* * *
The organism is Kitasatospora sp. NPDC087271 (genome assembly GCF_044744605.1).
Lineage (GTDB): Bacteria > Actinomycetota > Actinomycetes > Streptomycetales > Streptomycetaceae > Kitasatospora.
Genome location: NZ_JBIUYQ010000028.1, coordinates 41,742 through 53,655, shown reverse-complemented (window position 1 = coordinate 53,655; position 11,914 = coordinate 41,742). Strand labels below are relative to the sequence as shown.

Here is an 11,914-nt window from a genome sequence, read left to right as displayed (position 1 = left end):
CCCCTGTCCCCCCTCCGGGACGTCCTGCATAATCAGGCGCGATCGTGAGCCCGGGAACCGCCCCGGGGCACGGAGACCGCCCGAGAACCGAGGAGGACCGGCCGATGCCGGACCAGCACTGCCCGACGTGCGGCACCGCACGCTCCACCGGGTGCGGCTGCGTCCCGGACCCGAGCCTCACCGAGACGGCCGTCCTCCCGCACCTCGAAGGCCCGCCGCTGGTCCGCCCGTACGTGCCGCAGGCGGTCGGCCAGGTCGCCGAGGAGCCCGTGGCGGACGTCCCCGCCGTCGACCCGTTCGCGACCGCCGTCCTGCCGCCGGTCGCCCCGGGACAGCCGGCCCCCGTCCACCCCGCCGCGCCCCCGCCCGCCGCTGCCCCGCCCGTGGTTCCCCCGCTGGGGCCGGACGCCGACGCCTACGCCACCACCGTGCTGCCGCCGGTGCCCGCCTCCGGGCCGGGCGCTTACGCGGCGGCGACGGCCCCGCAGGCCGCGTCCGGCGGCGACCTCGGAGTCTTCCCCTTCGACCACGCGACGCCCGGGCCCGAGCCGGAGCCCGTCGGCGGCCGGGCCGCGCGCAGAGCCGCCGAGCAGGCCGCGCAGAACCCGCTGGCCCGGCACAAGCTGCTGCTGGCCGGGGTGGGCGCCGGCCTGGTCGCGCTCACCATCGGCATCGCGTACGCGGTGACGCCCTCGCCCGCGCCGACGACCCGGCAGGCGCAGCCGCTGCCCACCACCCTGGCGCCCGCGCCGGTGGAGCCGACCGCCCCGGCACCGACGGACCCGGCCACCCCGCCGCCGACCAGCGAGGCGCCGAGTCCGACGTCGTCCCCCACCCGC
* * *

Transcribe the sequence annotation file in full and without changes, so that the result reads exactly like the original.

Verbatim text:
The organism is Kitasatospora sp. NPDC087271 (genome assembly GCF_044744605.1).
Lineage (GTDB): Bacteria > Actinomycetota > Actinomycetes > Streptomycetales > Streptomycetaceae > Kitasatospora.
Genome location: NZ_JBIUYQ010000028.1, coordinates 41,742 through 53,655, shown reverse-complemented (window position 1 = coordinate 53,655; position 11,914 = coordinate 41,742). Strand labels below are relative to the sequence as shown.

Here is an 11,914-nt window from a genome sequence, read left to right as displayed (position 1 = left end):
CCCCTGTCCCCCCTCCGGGACGTCCTGCATAATCAGGCGCGATCGTGAGCCCGGGAACCGCCCCGGGGCACGGAGACCGCCCGAGAACCGAGGAGGACCGGCCGATGCCGGACCAGCACTGCCCGACGTGCGGCACCGCACGCTCCACCGGGTGCGGCTGCGTCCCGGACCCGAGCCTCACCGAGACGGCCGTCCTCCCGCACCTCGAAGGCCCGCCGCTGGTCCGCCCGTACGTGCCGCAGGCGGTCGGCCAGGTCGCCGAGGAGCCCGTGGCGGACGTCCCCGCCGTCGACCCGTTCGCGACCGCCGTCCTGCCGCCGGTCGCCCCGGGACAGCCGGCCCCCGTCCACCCCGCCGCGCCCCCGCCCGCCGCTGCCCCGCCCGTGGTTCCCCCGCTGGGGCCGGACGCCGACGCCTACGCCACCACCGTGCTGCCGCCGGTGCCCGCCTCCGGGCCGGGCGCTTACGCGGCGGCGACGGCCCCGCAGGCCGCGTCCGGCGGCGACCTCGGAGTCTTCCCCTTCGACCACGCGACGCCCGGGCCCGAGCCGGAGCCCGTCGGCGGCCGGGCCGCGCGCAGAGCCGCCGAGCAGGCCGCGCAGAACCCGCTGGCCCGGCACAAGCTGCTGCTGGCCGGGGTGGGCGCCGGCCTGGTCGCGCTCACCATCGGCATCGCGTACGCGGTGACGCCCTCGCCCGCGCCGACGACCCGGCAGGCGCAGCCGCTGCCCACCACCCTGGCGCCCGCGCCGGTGGAGCCGACCGCCCCGGCACCGACGGACCCGGCCACCCCGCCGCCGACCAGCGAGGCGCCGAGTCCGACGTCGTCCCCCACCCGC